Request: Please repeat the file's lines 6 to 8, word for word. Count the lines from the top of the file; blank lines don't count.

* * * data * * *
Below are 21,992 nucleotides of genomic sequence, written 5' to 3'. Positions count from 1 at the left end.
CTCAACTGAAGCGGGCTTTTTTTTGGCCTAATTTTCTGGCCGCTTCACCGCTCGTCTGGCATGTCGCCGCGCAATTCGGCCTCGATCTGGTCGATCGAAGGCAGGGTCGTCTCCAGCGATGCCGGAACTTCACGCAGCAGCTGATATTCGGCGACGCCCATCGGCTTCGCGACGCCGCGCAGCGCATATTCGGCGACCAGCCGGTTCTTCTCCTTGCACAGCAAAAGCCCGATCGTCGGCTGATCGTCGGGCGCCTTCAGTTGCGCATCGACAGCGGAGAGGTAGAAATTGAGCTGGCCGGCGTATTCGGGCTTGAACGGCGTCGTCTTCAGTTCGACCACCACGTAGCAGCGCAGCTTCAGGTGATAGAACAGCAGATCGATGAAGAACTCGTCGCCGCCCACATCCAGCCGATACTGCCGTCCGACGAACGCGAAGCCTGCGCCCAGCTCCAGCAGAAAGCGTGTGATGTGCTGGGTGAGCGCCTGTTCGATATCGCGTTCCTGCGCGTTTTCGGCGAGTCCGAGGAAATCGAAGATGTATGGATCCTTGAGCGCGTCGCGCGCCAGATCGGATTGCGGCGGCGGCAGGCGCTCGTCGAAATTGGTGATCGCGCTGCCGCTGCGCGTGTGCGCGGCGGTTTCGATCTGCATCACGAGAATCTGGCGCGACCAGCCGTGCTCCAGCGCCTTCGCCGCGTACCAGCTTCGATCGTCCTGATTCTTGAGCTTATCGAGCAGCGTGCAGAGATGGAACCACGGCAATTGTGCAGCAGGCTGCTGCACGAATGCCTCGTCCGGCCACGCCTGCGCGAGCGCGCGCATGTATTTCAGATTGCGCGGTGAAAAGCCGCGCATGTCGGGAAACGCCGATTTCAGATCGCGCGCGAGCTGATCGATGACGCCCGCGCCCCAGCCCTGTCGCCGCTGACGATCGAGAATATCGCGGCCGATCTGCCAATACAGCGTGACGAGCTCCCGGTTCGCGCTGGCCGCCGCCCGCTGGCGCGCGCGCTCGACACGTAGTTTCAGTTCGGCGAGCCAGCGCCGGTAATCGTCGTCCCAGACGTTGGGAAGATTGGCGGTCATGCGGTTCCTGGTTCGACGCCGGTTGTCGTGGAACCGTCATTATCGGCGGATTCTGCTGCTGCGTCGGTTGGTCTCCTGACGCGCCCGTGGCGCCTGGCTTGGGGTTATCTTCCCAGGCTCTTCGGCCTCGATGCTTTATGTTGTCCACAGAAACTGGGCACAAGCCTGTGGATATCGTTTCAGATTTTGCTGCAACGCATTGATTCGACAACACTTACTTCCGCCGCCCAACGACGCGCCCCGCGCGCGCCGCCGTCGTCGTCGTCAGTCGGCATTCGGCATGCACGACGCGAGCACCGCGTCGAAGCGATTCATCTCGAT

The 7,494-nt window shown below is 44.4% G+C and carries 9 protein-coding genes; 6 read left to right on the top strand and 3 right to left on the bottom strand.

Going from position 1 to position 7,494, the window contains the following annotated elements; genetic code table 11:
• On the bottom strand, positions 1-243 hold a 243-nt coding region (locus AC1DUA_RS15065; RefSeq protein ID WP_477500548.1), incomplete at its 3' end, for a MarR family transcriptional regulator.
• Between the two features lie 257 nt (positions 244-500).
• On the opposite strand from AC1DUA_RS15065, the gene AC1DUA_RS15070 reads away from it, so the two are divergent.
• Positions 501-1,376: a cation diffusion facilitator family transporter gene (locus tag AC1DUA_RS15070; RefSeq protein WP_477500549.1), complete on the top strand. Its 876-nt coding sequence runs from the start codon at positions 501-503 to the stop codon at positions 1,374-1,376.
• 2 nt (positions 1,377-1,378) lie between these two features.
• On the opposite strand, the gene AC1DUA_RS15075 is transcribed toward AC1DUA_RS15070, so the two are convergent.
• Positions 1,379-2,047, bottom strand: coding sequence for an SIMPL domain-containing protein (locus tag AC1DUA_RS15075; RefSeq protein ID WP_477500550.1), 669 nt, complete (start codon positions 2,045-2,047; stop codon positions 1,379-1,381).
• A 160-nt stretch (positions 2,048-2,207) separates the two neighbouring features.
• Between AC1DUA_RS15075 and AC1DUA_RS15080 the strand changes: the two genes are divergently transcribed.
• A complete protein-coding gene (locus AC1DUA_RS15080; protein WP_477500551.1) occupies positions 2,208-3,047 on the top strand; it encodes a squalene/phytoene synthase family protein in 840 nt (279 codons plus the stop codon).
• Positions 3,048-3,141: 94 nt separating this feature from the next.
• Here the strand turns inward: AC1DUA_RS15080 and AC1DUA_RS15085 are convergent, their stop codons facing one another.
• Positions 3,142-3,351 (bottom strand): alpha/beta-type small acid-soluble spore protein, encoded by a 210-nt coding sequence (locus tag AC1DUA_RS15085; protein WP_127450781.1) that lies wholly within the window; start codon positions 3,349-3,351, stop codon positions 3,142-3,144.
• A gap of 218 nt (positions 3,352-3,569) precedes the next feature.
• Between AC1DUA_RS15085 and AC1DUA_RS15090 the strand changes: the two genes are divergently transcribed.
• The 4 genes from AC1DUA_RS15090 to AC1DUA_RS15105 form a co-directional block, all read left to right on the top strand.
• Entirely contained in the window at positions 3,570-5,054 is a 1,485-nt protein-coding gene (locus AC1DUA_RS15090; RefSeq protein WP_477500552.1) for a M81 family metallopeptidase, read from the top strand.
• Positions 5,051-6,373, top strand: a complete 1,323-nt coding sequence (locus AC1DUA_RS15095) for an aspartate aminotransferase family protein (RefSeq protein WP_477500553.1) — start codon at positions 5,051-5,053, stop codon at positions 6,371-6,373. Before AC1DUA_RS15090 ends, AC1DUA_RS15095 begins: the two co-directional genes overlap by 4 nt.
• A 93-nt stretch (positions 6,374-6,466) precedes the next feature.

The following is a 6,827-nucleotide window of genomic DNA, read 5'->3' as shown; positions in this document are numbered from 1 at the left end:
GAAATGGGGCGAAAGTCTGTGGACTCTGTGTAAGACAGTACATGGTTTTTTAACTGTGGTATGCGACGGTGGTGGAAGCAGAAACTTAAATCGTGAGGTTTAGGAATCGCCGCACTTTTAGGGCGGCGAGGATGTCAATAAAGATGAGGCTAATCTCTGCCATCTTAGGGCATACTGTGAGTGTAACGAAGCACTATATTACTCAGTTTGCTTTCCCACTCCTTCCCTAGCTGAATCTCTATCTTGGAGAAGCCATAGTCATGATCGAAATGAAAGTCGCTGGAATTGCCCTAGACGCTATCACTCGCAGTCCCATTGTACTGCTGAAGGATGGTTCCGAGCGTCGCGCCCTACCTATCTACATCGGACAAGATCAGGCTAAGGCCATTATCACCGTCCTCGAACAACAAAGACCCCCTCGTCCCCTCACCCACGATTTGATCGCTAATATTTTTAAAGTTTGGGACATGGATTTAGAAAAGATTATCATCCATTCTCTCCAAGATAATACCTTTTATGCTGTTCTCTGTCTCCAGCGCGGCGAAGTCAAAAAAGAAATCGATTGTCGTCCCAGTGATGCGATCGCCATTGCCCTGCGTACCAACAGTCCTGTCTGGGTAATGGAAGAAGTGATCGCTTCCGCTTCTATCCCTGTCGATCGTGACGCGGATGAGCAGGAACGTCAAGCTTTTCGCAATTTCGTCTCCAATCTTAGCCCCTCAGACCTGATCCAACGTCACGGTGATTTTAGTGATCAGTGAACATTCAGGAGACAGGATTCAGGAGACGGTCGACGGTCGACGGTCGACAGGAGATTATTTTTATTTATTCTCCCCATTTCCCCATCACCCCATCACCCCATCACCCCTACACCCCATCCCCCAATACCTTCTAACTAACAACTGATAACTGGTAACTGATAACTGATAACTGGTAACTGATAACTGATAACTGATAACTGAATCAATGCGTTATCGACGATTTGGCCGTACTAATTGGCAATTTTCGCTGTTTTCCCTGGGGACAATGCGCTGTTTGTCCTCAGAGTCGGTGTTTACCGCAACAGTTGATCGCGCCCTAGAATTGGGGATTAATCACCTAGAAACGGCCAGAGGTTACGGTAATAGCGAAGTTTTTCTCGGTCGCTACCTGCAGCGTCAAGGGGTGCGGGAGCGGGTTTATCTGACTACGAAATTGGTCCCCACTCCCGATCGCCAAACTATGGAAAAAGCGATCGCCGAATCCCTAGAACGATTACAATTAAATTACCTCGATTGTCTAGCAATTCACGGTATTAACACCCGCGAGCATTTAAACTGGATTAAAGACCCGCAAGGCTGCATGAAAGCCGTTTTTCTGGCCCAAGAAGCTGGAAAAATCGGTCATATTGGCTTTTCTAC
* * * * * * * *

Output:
• Between the two features lie 257 nt (positions 244-500).
• On the opposite strand from AC1DUA_RS15065, the gene AC1DUA_RS15070 reads away from it, so the two are divergent.
• Positions 501-1,376: a cation diffusion facilitator family transporter gene (locus tag AC1DUA_RS15070; RefSeq protein WP_477500549.1), complete on the top strand. Its 876-nt coding sequence runs from the start codon at positions 501-503 to the stop codon at positions 1,374-1,376.